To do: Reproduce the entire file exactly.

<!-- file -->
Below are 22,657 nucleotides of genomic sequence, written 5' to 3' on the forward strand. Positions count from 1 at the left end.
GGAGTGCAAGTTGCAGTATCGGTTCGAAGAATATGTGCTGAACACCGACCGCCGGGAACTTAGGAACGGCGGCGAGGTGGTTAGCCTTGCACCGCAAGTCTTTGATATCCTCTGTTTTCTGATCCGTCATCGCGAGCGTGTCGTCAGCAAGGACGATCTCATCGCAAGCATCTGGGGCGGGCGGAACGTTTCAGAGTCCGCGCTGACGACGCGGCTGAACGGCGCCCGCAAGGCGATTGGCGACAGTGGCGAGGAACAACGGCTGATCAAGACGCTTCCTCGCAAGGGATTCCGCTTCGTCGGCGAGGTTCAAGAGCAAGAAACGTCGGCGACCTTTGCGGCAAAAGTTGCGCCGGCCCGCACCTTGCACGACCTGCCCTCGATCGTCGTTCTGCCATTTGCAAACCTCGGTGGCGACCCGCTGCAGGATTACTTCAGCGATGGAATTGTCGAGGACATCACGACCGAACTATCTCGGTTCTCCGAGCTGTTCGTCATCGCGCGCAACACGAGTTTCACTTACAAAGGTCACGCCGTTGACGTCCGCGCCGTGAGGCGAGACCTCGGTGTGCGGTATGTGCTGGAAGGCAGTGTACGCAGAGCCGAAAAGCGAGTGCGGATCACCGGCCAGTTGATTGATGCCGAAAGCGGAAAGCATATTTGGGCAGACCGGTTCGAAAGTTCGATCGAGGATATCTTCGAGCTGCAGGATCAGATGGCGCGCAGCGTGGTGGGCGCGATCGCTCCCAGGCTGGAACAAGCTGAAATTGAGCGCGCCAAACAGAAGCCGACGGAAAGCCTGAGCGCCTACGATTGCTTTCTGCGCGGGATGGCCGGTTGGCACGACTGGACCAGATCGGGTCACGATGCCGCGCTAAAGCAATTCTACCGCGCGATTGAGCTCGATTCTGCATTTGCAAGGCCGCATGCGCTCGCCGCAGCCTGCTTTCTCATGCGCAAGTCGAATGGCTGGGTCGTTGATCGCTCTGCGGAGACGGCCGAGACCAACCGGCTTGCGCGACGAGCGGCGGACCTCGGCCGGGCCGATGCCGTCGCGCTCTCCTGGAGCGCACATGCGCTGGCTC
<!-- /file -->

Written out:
Below are 22,657 nucleotides of genomic sequence, written 5' to 3' on the forward strand. Positions count from 1 at the left end.
GGAGTGCAAGTTGCAGTATCGGTTCGAAGAATATGTGCTGAACACCGACCGCCGGGAACTTAGGAACGGCGGCGAGGTGGTTAGCCTTGCACCGCAAGTCTTTGATATCCTCTGTTTTCTGATCCGTCATCGCGAGCGTGTCGTCAGCAAGGACGATCTCATCGCAAGCATCTGGGGCGGGCGGAACGTTTCAGAGTCCGCGCTGACGACGCGGCTGAACGGCGCCCGCAAGGCGATTGGCGACAGTGGCGAGGAACAACGGCTGATCAAGACGCTTCCTCGCAAGGGATTCCGCTTCGTCGGCGAGGTTCAAGAGCAAGAAACGTCGGCGACCTTTGCGGCAAAAGTTGCGCCGGCCCGCACCTTGCACGACCTGCCCTCGATCGTCGTTCTGCCATTTGCAAACCTCGGTGGCGACCCGCTGCAGGATTACTTCAGCGATGGAATTGTCGAGGACATCACGACCGAACTATCTCGGTTCTCCGAGCTGTTCGTCATCGCGCGCAACACGAGTTTCACTTACAAAGGTCACGCCGTTGACGTCCGCGCCGTGAGGCGAGACCTCGGTGTGCGGTATGTGCTGGAAGGCAGTGTACGCAGAGCCGAAAAGCGAGTGCGGATCACCGGCCAGTTGATTGATGCCGAAAGCGGAAAGCATATTTGGGCAGACCGGTTCGAAAGTTCGATCGAGGATATCTTCGAGCTGCAGGATCAGATGGCGCGCAGCGTGGTGGGCGCGATCGCTCCCAGGCTGGAACAAGCTGAAATTGAGCGCGCCAAACAGAAGCCGACGGAAAGCCTGAGCGCCTACGATTGCTTTCTGCGCGGGATGGCCGGTTGGCACGACTGGACCAGATCGGGTCACGATGCCGCGCTAAAGCAATTCTACCGCGCGATTGAGCTCGATTCTGCATTTGCAAGGCCGCATGCGCTCGCCGCAGCCTGCTTTCTCATGCGCAAGTCGAATGGCTGGGTCGTTGATCGCTCTGCGGAGACGGCCGAGACCAACCGGCTTGCGCGACGAGCGGCGGACCTCGGCCGGGCCGATGCCGTCGCGCTCTCCTGGAGCGCACATGCGCTGGCTC